Beach Safety

What do the flags mean? Where should I swim? What do I do if I get caught in a rip current?  Here is some information to make your visit to the beach safer.

Current beach forecast information from the National Weather Service Wilmington Weather Field Office

Example of water temperatures
  1. Color-Coded Flag Signals

Each beach town has lifeguard stands to help watch over the beach and share conditions on the surf.  Be sure to pay attention to the colored signal flags so you'll understand the water conditions in the observed area. Remember, If You Are In Doubt, Don't Go Out.


Flag Color
Hazard Type
Description of Conditions
Green Flag - safe to swimGreen FlagLow HazardConditions are calm.  Normal care and caution should be exercised.
Yellow flag - use caution when swimmingYellow FlagMedium HazardModerate surf and/or currents are present. Weak swimmers are discouraged from entering the water. For others, enhanced care and caution should be exercised.
Red flag - dangerous water conditionsRed FlagHigh HazardRough conditions such as strong surf and/or currents are present. All swimmers are discouraged from entering the water. Those entering the water should take great care. Wind and/or wave conditions are expected to support the development of very strong rip currents. This category implies that water conditions are life threatening to all people who enter the surf. There may be a high number of rescues on red flag days.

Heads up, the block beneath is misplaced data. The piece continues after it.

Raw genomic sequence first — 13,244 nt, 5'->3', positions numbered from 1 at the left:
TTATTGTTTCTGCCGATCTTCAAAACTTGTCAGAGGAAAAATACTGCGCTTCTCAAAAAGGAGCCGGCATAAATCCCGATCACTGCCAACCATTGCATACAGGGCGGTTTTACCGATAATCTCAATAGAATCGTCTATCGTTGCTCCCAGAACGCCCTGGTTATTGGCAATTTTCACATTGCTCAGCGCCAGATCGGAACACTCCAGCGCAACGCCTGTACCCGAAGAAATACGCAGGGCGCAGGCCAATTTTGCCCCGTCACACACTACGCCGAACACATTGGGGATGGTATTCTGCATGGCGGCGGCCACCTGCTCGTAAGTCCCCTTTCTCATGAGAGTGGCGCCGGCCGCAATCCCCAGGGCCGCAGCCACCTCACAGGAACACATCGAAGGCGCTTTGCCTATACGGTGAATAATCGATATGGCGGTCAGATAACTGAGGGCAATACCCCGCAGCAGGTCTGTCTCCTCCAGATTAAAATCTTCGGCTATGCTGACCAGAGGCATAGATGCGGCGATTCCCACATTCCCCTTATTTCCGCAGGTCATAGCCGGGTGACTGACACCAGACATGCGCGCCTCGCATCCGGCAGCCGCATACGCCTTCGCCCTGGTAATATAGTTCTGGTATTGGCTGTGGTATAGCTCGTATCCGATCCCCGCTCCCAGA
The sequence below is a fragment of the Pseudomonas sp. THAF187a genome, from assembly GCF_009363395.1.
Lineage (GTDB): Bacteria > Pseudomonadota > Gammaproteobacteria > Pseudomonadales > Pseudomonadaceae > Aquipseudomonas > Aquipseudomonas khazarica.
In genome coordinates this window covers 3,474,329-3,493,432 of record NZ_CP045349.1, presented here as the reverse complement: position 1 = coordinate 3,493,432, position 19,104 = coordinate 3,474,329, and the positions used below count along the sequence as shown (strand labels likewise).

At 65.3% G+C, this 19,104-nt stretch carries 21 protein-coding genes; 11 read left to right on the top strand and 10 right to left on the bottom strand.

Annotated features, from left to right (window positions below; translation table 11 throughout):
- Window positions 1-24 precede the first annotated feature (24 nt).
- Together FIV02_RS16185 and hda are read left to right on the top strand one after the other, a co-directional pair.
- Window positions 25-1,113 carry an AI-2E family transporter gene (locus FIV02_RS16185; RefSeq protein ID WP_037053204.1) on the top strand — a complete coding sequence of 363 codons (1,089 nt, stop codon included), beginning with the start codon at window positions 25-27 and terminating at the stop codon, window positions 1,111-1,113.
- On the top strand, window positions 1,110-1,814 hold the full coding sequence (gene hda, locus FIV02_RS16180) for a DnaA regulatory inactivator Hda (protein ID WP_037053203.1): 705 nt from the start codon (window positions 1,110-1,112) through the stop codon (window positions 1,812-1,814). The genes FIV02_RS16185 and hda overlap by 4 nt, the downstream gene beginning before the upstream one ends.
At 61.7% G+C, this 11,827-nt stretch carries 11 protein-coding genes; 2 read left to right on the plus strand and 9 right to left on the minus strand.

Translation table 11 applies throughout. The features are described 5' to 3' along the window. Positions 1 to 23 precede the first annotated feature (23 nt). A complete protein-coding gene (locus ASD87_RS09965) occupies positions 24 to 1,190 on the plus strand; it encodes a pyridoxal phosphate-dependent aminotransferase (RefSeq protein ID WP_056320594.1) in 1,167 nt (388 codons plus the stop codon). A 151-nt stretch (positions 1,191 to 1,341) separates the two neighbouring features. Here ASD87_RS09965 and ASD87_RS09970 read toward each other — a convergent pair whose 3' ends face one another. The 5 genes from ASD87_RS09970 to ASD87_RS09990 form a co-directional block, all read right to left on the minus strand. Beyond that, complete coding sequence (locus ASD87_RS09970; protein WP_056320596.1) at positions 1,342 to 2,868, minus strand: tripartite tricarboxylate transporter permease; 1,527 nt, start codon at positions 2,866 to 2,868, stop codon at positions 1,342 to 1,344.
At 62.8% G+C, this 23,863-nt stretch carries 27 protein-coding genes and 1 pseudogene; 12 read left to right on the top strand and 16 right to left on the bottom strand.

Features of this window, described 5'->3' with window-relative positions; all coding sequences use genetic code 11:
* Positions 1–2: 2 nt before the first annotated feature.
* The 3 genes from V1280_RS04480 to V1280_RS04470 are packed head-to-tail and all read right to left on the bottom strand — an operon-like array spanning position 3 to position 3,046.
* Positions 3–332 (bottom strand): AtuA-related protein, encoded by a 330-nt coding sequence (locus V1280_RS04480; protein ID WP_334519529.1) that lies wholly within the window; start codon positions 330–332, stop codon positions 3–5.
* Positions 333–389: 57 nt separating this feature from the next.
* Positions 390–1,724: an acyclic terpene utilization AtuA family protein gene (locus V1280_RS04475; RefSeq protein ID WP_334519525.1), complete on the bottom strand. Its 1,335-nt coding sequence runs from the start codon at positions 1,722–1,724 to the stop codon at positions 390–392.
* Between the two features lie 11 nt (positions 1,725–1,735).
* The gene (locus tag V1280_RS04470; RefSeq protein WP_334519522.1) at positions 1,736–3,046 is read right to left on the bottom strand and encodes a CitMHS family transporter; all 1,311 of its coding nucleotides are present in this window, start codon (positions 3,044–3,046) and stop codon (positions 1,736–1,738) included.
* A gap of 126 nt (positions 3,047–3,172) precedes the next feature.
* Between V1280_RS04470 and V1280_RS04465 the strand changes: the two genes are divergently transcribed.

Double red flag - beach closedDouble Red FlagClosed BeachWater is closed to public use.
Surfing area - black and white quartered flagQuartered Black and White FlagInformationThese flags will be used in pairs to indicate the boundaries of a designated area where surfboards are prohibited.
Purple flag - dangerous marine life close byPurple FlagInformationDangerous marine animals are nearby (e.g., jellyfish, Man O' War, etc.)
  1. Rip Current Safety
  1. Guidelines to safe beaches
  1. Beach Town Web Pages
  1. Preparing for the Beach
  1. Staying safe at the beach
  1. Additional resources